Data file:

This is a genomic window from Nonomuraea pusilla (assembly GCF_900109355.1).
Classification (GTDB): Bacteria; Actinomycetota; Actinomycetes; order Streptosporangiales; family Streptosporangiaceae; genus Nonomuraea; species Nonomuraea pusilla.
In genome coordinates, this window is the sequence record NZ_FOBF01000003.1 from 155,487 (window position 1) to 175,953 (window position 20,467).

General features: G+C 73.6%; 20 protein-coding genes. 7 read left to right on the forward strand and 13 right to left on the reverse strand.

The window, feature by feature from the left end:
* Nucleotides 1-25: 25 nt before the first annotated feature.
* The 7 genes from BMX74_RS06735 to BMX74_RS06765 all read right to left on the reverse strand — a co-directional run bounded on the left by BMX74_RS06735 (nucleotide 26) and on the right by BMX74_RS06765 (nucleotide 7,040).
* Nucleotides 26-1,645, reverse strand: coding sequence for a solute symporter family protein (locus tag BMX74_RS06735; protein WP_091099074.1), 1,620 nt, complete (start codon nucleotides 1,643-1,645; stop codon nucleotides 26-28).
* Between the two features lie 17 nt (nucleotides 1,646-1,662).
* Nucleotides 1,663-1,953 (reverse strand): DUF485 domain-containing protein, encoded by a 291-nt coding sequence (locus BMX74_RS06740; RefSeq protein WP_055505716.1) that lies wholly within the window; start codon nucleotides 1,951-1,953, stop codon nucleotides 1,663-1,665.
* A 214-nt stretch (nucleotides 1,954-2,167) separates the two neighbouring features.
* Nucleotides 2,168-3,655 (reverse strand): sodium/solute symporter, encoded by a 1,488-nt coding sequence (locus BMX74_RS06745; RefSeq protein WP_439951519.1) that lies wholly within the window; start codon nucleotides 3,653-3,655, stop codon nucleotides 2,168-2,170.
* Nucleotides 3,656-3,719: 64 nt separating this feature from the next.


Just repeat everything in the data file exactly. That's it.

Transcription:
This is a genomic window from Nonomuraea pusilla (assembly GCF_900109355.1).
Classification (GTDB): Bacteria; Actinomycetota; Actinomycetes; order Streptosporangiales; family Streptosporangiaceae; genus Nonomuraea; species Nonomuraea pusilla.
In genome coordinates, this window is the sequence record NZ_FOBF01000003.1 from 155,487 (window position 1) to 175,953 (window position 20,467).

General features: G+C 73.6%; 20 protein-coding genes. 7 read left to right on the forward strand and 13 right to left on the reverse strand.

The window, feature by feature from the left end:
* Nucleotides 1-25: 25 nt before the first annotated feature.
* The 7 genes from BMX74_RS06735 to BMX74_RS06765 all read right to left on the reverse strand — a co-directional run bounded on the left by BMX74_RS06735 (nucleotide 26) and on the right by BMX74_RS06765 (nucleotide 7,040).
* Nucleotides 26-1,645, reverse strand: coding sequence for a solute symporter family protein (locus tag BMX74_RS06735; protein WP_091099074.1), 1,620 nt, complete (start codon nucleotides 1,643-1,645; stop codon nucleotides 26-28).
* Between the two features lie 17 nt (nucleotides 1,646-1,662).
* Nucleotides 1,663-1,953 (reverse strand): DUF485 domain-containing protein, encoded by a 291-nt coding sequence (locus BMX74_RS06740; RefSeq protein WP_055505716.1) that lies wholly within the window; start codon nucleotides 1,951-1,953, stop codon nucleotides 1,663-1,665.
* A 214-nt stretch (nucleotides 1,954-2,167) separates the two neighbouring features.
* Nucleotides 2,168-3,655 (reverse strand): sodium/solute symporter, encoded by a 1,488-nt coding sequence (locus BMX74_RS06745; RefSeq protein WP_439951519.1) that lies wholly within the window; start codon nucleotides 3,653-3,655, stop codon nucleotides 2,168-2,170.
* Nucleotides 3,656-3,719: 64 nt separating this feature from the next.